The death toll from flooding in the Indonesian capital of Jakarta has risen to 66, authorities say, with two people still missing after the megalopolis was hit by some of the most powerful monsoon rains seen in years.
Jakarta and its surrounding areas have been pounded by torrential downpours since New Year’s Eve, causing flooding and landslides that forced thousands to flee their homes. More than 173,000 residents were seeking refuge on Friday, Indonesia’s state-run Antara news agency reported.
And it could get worse. Though the floodwaters have somewhat subsided around Jakarta, heavy rain and thunderstorms are forecast in the days ahead. Jakarta and the central area of Java, Indonesia’s most populous island, are expected to receive as much as 4 inches (102 mm) of rain in the next few days.
In the meantime, authorities and the Red Cross have started spraying the capital with disinfectant to stop the spread of waterborne diseases, said Agus Wibowo, a spokesman for the Indonesian National Disaster Mitigation Agency.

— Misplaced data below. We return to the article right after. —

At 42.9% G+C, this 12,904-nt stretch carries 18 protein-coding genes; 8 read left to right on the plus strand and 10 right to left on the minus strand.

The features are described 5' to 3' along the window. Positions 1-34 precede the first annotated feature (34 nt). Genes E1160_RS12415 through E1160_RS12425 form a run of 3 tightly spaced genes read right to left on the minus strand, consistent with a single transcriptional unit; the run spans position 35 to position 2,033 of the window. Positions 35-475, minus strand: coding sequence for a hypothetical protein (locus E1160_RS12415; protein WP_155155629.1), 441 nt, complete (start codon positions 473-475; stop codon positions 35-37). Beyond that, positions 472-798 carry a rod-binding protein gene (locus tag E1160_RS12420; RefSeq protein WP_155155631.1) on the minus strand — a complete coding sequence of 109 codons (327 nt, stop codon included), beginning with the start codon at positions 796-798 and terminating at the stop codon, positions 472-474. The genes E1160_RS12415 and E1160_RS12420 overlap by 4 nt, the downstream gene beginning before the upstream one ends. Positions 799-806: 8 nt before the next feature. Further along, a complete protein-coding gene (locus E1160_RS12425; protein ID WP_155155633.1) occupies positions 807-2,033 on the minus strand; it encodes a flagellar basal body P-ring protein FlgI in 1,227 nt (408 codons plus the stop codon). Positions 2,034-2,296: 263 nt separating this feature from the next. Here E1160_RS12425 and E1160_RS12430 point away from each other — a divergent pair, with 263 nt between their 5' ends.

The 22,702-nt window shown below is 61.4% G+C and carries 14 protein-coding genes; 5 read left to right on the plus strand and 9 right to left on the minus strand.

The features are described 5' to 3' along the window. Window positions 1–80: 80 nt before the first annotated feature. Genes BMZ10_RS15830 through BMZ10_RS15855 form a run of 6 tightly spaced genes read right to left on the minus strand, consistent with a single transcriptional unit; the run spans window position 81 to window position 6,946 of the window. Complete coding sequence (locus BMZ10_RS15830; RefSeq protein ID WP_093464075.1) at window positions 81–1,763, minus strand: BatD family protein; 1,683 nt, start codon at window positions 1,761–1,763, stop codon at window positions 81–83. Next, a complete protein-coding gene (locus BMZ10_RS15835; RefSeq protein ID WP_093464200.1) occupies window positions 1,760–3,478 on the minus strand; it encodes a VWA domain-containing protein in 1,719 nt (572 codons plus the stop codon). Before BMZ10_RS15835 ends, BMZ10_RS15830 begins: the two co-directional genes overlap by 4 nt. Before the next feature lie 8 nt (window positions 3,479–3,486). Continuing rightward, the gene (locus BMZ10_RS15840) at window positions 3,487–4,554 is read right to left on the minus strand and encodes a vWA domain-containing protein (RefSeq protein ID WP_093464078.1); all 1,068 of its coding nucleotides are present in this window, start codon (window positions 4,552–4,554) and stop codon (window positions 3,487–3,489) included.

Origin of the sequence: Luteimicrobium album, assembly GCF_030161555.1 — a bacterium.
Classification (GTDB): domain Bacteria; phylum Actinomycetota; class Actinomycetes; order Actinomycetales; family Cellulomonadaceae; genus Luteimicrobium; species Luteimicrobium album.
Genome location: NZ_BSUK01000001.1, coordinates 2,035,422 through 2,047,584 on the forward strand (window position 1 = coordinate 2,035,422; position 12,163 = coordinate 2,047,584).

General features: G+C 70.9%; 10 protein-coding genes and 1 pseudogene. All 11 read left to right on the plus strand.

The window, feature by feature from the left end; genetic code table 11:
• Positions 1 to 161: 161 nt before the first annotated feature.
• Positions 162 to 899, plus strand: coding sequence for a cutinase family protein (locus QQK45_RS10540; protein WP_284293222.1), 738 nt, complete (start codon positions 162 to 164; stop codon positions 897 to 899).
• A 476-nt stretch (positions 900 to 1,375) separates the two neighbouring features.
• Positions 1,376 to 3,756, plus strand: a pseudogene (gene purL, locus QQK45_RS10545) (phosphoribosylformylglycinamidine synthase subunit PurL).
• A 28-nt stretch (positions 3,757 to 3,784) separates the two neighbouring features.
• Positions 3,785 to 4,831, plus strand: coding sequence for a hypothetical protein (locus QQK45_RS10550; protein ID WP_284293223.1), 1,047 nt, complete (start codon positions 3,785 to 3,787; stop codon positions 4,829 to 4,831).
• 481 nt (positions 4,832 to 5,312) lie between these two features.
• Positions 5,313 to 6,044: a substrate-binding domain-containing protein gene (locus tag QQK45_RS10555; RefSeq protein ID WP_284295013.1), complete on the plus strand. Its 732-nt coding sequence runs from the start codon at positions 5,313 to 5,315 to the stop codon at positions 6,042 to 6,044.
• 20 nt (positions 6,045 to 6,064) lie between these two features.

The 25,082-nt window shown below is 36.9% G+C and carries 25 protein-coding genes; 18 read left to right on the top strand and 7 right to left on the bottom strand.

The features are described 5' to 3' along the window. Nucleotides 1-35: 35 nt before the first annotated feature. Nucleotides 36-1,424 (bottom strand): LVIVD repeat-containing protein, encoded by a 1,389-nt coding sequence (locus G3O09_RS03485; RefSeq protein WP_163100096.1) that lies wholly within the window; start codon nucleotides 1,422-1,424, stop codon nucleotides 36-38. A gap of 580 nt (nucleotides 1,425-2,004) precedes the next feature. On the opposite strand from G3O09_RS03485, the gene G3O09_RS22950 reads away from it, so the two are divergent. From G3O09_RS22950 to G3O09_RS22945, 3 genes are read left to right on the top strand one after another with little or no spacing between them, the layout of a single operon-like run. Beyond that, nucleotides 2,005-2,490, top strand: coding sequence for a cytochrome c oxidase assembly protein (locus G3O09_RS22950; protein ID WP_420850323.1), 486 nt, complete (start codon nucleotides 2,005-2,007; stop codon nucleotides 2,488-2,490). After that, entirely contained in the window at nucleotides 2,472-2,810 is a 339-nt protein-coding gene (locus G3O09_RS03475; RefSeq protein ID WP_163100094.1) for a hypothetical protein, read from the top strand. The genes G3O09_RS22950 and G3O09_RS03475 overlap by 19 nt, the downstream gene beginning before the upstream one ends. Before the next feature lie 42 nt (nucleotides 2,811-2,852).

Images from Jakarta’s greater metropolitan area, which is home to about 30 million people, showed people wading through chest-high floodwaters and using inflatable rafts to navigate streets that had turned into rivers on the weekend.
More than 35,000 people in greater Jakarta are still staying in the government buildings, schools and malls that have been transformed into temporary shelters, Wibowo said.
In Bekasi City, which is just east of Jakarta, nearly 150,000 people were displaced, Antara reported.
Jakarta is one of the world’s fastest-sinking cities. It is particularly prone to flooding because it was built on swampy grounds. Experts say Jakarta’s growth and overpopulation has become unsustainable due to rising sea levels.
The current inundation is some of the worst the Indonesian capital has seen this century. Indonesia’s Meteorology, Climatology and Geophysical Agency measured 15 inches (38 centimeters) of rain at an East Jakarta airport on January 1, the highest flood reading since 1996, Reuters reported.
Experts have voiced concern that such extreme weather could become a new normal due to the climate crisis.
The Indonesian government is planning on moving the country’s capital to the island of Borneo to mitigate some of the problems Jakarta is expected to encounter due to climate change. That project is expected to take a decade and cost about $34 billion.
CNN’s Tara John contributed to this report